Two hundred white-framed windows and doors salvaged from a house in Zurich are assembled into a structure that bridges the gap between sculpture and architecture. As in much of Gramsma’s work, nods to modernism—Mondrian and his mutating grids, Malevich’s Suprematist monochromes—prevail. (The work also makes reference to the nineteenth-century economist Frédéric Bastiat’s “Broken Window” parable.) Tiny, quirky pieces occupy the walls: a trio of blobby frames made from coffee grounds and glue, a simple cast-bronze “Slope,” a lush nocturnal photograph of sailboats moored off Corsica. Gramsma’s abstruse theorizing posits the sum of these parts as a sort of economic exchange between artist and viewer, but enjoying them merely as willfully strange objects is equally, if not more, satisfying. Through Dec. 17. (Haswellediger, 465 W. 23rd St. 212-206-8955.)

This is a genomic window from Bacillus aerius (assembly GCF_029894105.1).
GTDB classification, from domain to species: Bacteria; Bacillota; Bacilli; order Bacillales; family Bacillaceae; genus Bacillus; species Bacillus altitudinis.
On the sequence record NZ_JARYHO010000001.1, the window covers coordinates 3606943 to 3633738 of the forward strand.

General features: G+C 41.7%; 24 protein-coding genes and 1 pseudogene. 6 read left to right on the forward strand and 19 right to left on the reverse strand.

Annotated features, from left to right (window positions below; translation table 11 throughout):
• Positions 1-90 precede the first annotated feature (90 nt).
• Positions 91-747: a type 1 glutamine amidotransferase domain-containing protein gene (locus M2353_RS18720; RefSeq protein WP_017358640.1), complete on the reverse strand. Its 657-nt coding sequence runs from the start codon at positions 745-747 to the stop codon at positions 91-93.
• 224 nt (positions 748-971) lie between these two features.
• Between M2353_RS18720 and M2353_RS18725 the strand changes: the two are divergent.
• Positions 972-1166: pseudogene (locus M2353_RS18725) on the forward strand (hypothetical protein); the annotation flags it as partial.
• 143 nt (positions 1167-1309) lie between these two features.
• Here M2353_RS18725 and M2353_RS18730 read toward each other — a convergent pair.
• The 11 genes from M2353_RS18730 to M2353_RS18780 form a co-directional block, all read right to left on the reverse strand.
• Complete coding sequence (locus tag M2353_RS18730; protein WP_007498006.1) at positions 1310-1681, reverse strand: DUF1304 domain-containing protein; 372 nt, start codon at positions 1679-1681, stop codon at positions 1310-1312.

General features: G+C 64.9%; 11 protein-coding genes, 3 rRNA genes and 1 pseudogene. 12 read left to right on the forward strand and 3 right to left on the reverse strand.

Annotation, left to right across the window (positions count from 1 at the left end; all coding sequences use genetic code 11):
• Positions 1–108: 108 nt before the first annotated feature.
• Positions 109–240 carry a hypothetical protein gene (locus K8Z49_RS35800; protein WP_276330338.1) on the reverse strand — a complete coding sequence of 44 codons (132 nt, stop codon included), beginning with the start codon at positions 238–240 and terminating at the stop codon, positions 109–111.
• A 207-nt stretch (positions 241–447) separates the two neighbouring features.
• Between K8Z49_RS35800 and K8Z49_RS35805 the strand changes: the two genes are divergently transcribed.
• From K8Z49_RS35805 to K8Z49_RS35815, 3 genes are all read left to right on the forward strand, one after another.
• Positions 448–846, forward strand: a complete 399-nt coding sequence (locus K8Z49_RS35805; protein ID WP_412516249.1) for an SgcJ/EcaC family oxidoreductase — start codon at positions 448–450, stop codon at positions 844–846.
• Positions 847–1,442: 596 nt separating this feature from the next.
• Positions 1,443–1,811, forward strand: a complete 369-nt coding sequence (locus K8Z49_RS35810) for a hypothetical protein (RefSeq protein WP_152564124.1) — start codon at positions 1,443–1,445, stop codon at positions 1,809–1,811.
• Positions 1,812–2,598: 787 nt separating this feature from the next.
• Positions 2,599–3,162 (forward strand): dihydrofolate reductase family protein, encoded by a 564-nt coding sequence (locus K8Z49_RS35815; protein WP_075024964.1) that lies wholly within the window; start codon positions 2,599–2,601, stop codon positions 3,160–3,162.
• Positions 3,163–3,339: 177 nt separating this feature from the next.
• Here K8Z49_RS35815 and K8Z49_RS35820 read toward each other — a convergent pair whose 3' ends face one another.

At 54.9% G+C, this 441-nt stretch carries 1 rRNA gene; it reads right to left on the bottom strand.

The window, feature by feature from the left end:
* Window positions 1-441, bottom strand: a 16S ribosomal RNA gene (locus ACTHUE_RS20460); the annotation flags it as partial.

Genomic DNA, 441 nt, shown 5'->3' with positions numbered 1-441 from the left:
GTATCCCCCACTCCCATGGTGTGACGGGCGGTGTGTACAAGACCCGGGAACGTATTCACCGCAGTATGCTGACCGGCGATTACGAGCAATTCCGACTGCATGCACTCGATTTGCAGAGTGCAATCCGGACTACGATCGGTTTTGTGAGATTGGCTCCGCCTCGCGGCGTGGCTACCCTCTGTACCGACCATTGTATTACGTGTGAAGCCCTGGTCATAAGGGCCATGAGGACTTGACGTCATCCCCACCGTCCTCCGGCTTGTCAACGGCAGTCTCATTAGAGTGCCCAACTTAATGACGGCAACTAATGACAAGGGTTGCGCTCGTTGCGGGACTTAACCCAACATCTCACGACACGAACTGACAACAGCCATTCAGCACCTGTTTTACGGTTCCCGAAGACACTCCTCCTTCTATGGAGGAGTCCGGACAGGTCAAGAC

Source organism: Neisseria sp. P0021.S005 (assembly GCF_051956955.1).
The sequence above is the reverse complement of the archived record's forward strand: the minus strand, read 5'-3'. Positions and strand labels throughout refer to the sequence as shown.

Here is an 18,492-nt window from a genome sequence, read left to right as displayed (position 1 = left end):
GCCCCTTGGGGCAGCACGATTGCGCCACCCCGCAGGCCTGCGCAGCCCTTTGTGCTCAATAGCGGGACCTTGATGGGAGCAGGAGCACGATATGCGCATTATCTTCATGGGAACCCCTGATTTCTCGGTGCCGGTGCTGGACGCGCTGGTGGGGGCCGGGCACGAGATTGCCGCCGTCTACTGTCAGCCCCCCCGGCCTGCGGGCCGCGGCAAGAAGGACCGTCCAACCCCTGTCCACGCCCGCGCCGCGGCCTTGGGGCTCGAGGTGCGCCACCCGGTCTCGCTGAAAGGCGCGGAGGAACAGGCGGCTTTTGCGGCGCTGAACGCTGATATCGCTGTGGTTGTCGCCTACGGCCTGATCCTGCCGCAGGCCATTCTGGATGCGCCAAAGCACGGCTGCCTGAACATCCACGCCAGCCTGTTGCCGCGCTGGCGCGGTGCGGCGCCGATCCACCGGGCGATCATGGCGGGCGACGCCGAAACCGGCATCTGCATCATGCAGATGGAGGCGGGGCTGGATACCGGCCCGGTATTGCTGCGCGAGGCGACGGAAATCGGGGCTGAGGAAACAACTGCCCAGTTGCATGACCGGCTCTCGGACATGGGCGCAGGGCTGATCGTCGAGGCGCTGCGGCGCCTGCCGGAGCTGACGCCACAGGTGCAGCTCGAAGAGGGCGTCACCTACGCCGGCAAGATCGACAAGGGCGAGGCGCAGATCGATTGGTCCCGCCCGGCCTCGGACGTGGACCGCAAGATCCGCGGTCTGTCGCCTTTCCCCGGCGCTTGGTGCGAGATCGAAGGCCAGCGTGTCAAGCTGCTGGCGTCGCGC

Hat tip to Brian Summers.
Mr. Gramsma seems really to be cognizant of Bastiat’s message, as this other description of Gramsma’s work reveals.